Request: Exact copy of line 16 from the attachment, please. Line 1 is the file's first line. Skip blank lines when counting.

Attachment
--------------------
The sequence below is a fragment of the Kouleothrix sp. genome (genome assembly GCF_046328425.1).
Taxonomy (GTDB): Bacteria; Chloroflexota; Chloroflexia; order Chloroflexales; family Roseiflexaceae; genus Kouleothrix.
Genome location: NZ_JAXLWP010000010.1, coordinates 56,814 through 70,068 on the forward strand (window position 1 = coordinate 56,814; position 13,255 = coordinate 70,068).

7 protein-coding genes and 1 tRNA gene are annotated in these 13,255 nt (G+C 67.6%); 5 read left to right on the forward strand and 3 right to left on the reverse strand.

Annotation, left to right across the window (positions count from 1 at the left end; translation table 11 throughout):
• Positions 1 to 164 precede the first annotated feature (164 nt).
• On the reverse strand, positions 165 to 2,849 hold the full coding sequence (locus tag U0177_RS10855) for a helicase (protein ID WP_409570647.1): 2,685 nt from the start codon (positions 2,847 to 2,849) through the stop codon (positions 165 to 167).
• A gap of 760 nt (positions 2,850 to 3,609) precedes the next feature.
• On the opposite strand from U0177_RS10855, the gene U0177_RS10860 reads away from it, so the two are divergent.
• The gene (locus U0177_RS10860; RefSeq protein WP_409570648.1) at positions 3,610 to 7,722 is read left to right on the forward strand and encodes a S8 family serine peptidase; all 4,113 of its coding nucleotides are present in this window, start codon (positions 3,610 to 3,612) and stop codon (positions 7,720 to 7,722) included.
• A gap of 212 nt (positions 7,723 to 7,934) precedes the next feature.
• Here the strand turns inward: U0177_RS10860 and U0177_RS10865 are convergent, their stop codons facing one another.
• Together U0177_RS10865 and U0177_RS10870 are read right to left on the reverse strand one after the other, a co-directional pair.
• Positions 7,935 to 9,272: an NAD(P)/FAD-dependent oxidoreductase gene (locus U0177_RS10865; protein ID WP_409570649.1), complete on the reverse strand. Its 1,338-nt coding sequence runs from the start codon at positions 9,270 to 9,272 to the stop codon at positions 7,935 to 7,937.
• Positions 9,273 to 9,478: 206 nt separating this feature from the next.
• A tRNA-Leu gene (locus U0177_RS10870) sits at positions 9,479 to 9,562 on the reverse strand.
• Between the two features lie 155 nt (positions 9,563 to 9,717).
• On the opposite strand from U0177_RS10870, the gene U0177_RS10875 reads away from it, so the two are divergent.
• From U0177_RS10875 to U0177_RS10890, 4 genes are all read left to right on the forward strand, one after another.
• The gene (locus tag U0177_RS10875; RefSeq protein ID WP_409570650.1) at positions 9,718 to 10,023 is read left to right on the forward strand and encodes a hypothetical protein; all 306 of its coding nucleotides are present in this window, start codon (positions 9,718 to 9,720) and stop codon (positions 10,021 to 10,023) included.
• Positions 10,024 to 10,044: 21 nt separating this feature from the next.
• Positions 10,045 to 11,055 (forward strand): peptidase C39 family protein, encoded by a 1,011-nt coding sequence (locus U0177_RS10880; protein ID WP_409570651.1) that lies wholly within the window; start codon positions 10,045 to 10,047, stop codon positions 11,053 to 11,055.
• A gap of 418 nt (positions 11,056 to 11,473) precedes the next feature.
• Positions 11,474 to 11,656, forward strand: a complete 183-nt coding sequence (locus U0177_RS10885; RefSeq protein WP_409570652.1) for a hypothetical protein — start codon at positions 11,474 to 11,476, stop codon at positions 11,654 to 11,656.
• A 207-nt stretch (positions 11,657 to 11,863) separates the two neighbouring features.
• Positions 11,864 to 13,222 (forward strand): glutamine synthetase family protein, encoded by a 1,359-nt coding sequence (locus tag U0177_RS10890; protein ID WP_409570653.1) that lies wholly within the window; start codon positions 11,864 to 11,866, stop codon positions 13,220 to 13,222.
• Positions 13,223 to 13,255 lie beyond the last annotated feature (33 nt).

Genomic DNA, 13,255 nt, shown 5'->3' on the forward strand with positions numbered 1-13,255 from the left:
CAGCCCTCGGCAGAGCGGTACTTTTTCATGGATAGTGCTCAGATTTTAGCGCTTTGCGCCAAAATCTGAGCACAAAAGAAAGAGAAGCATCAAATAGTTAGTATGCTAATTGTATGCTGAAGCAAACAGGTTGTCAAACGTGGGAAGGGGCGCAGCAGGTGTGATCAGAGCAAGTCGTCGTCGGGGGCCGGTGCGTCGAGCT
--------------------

• A tRNA-Leu gene (locus U0177_RS10870) sits at positions 9,479 to 9,562 on the reverse strand.